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HMRC internal manual

VAT Land and Property

HM Revenue & Customs
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What is a 'similar establishment' to a hotel, inn, or boarding house?: underlying purpose

One of the main characteristics of accommodation within a similar establishment is that the provision of the accommodation is itself the main purpose. Where the accommodation provided is subordinate to another purpose or objective tribunals have decided that treatment as ‘similar establishment’ does not apply. The following indicators are typical of such accommodation:

  • it is provided for a restricted group of people, such as students or the mentally handicapped
  • a degree of selectivity is exercised in relation to the choice of residents
  • there is a high degree of care and supervision and control exercised over both the premises and the residents, and
  • the existence of a higher goal.

Accommodation provided for students can fall within this category. In the tribunal Joseph McMurray, a Governor of Allen Hall (1973 1 VATTR 161) accommodation was provided only for male students attending a particular university and was held not to be a “similar establishment” because of the selectivity over choice of residents, high degree of control exercised over residents and emphasis on the living of a corporate, as opposed to an individual, existence. A similar outcome was reached in International Student House (ISH) LON/95/3142). In this case accommodation was provided for foreign students attending lengthy courses in a number of universities. It was concluded that the accommodation had a distinct identity or purpose of its own which was intended to foster international friendships. In both cases the accommodation element was held to be secondary to the goal of developing young people. In Sokka Gakkai International UK (LON/95/2554) the tribunal similarly found that the property’s main function was as a religious centre and not as an establishment providing accommodation.

These cases can be distinguished from Acorn Management Services (LON/2000/530). In this case the accommodation was being provided by a commercial company whose business was supplying accommodation to the university student market and there was no pretension of a higher goal as in ISH.

The fact that accommodation is intended for a restricted group is not in itself decisive. For example in Leez Priory (LON/02/182) the accommodation could only be enjoyed by wedding party guests and this did not prevent the tribunal finding that that the accommodation was provided by a similar establishment. Similarly, selection on the basis of homelessness and destitution did not prevent treatment as similar establishment in The Lord Mayor and Citizens of the City of Westminster (LON/87/564) case.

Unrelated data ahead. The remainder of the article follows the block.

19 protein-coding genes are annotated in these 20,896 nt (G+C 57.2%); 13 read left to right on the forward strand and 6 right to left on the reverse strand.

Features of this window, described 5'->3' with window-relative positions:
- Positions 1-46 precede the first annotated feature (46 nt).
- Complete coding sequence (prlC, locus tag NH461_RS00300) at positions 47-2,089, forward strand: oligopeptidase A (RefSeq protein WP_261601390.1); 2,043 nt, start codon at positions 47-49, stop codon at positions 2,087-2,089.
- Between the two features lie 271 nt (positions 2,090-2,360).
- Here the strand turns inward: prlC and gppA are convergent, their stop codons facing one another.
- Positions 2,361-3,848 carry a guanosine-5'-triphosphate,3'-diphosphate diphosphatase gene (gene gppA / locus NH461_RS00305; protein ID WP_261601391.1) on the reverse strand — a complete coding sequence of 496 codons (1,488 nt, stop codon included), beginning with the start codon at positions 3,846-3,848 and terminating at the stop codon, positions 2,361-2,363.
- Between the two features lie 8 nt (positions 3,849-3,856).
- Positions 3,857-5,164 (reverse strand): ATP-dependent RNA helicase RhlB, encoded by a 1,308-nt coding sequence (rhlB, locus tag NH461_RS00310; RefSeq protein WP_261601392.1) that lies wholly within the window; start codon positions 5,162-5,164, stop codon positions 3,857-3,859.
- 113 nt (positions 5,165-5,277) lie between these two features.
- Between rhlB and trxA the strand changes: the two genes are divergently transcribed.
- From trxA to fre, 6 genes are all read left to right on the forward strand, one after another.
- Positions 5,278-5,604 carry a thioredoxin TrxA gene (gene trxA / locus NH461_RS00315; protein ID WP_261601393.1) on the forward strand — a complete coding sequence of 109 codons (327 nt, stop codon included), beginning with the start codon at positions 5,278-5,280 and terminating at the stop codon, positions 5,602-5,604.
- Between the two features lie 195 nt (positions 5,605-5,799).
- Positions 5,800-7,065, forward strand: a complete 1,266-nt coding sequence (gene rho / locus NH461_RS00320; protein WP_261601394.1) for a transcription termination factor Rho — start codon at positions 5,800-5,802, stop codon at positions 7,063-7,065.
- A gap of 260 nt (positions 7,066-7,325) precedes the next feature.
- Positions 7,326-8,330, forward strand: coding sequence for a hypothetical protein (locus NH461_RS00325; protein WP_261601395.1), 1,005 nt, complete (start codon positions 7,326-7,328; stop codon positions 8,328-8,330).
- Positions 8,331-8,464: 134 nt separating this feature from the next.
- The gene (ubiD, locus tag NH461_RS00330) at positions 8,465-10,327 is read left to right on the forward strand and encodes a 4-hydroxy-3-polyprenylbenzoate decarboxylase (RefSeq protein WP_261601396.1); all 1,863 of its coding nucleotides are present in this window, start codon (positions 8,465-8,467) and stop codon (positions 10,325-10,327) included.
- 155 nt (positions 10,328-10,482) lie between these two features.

Accommodation for the homeless and for asylum seekers is often provided by local authorities and agencies contracting with the Home Office. Again, the fact that the accommodation is provided exclusively for a particular group of people may be indicative of an establishment that is not a similar establishment, but is not in itself decisive. In such cases it is necessary to consider factors such as the degree of supervision and control being provided (this can be particularly evident in relation to asylum seekers).

An example of a case in which the Tribunal found that accommodation was not provided in a ‘similar establishment’ is Dinaro Ltd T/A Fairway Lodge (VTD 17148):

The appellants ran a hostel which provided accommodation for persons with mental problems, providing care and supervision, and three meals a day. The Tribunal came to the conclusion that there were differences ‘sufficient as to make Fairway Lodge not similar to an hotel, inn or boarding house’, and that the three main elements in establishing the dissimilarity were as follows:

  1. the selectivity exercised over choice of residents. The establishment would only accept as residents persons with mental problems, who had been referred by the local authority’s social services department; there was no evidence that any other type of person was a resident at Fairway Lodge.
  2. the high degree of care and supervision for all inhabitants. Most of the residents were in receipt of the middle rate care component of Disability Living Allowance, a factor which influenced the tribunal to conclude that ‘the constant 24 hour support referred to in paragraph 5 of the Philosophy of Fairway Lodge is not an exaggeration’.
  3. the emphasis of a ‘family concept’ for all those who are residents. Fairway Lodge published a ‘Philosophy’ which stated, among other things, that the role of the hostel staff and residents was to promote and nurture the concept of the ‘Fairway Family’.

The tribunal found that the predominant purpose of Fairway Lodge was ‘not the provision of accommodation but the fulfilment of its objective of helping in the rehabilitation of people with mental problems and supporting and supervising the residents to aid their improvement and individual wellbeing.’ This is not something that a hotel, boarding house or similar establishment would be expected to provide.

The tribunal noted that this case turned on its own particular facts, calling Fairway Lodge an ‘exception’, and noting that it would be rare for similarly run hostels to exist.

In cases like Fairway Lodge it is necessary to establish:

  • whether a high degree of care and supervision is provided for all inhabitants
  • whether there is evidence of a ‘family concept’ pervading the accommodation provided and
  • whether selectivity is exercised over the choice of residents.